Washington can't stop a run to the outside if the game depended on it. They feature 5 men on the line on first down, and then change into a 4-man front on later downs. They use a 3-4 front on first down, but the defensive tackles and the outside linebackers are on totally different pages.

It seems like every single play resulted in an offensive lineman sealing the defensive end away from the outside rushing lane, while an extra blocker would push the outside linebacker deep away from the hole. Every. Single. Time. The linebackers aren't fast enough to compensate and hit the hole, so the running back has an open lane into the second level.

This is a game where both Dion Lewis and LeGarrette Blount could have massive days. The past three opponents of Washington had individual running backs average 188 yards from scrimmage, while the rushing unit as a whole averaged 231 yards from scrimmage. Both players are very good when asked to run to the outside in a non-stretch capacity. This could be a romp.

Better yet? Over that same time frame, Washington has allowed an average of 6.35 yards per carry on runs up the middle. They can't stop the run.

When the Patriots pass the ball

Washington's linebackers are really bad in coverage. Their nickel defense is two cornerbacks (Bashaud Breeland, Will Blackmon) and three safeties (Trent Robinson, Dashon Goldson, Kyshoen Jarrett).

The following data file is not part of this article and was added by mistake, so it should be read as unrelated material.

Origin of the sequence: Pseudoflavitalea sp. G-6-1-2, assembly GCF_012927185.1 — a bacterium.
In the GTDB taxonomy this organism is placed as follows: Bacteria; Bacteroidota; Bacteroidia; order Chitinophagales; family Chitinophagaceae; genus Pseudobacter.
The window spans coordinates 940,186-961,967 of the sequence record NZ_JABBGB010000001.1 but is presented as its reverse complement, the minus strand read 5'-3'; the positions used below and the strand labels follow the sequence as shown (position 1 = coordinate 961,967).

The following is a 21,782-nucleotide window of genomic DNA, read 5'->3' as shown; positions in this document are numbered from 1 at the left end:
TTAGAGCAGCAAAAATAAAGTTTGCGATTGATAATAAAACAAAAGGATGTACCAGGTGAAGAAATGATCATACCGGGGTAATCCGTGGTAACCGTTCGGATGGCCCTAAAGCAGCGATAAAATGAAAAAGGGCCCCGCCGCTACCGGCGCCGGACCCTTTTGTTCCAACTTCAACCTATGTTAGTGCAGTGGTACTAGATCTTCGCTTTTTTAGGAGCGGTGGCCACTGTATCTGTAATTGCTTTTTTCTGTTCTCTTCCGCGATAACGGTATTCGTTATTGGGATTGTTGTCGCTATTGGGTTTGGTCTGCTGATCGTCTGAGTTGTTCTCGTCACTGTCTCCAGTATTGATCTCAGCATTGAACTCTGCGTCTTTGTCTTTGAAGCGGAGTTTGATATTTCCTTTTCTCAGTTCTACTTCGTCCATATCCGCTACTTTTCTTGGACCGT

Dion Lewis and Rob Gronkowski are going to win every single one-on-one match-up the entire day. Washington doesn't have enough quality depth to defend Brandon LaFell as the 4th option on offense. Julian Edelman and Danny Amendola will run all over the defense with yards after the catch.

Recent teams haven't really had to rely on throwing the ball because of the success of their rushing attacks, but drops and inaccurate throws seemed to be the only way Washington ever stopped a drive. This isn't to say that opponents haven't passed (big outside receivers like Mike Evans, Julio Jones, and Brandon Marshall were open at will), but that they haven't had to pass.

Washington likes to rush four, drop three into the underneath coverage, and then have four defensive backs run with the receivers down the field. This means that passes underneath are going to represent a gold mine for the Patriots if they want to exploit the opportunity.

My big concern is that both Robinson and Goldson play like Brandon Merriweather. They want the big hit and they'll approach the receiver recklessly. Gronkowski should sit out as soon as this game is in hand.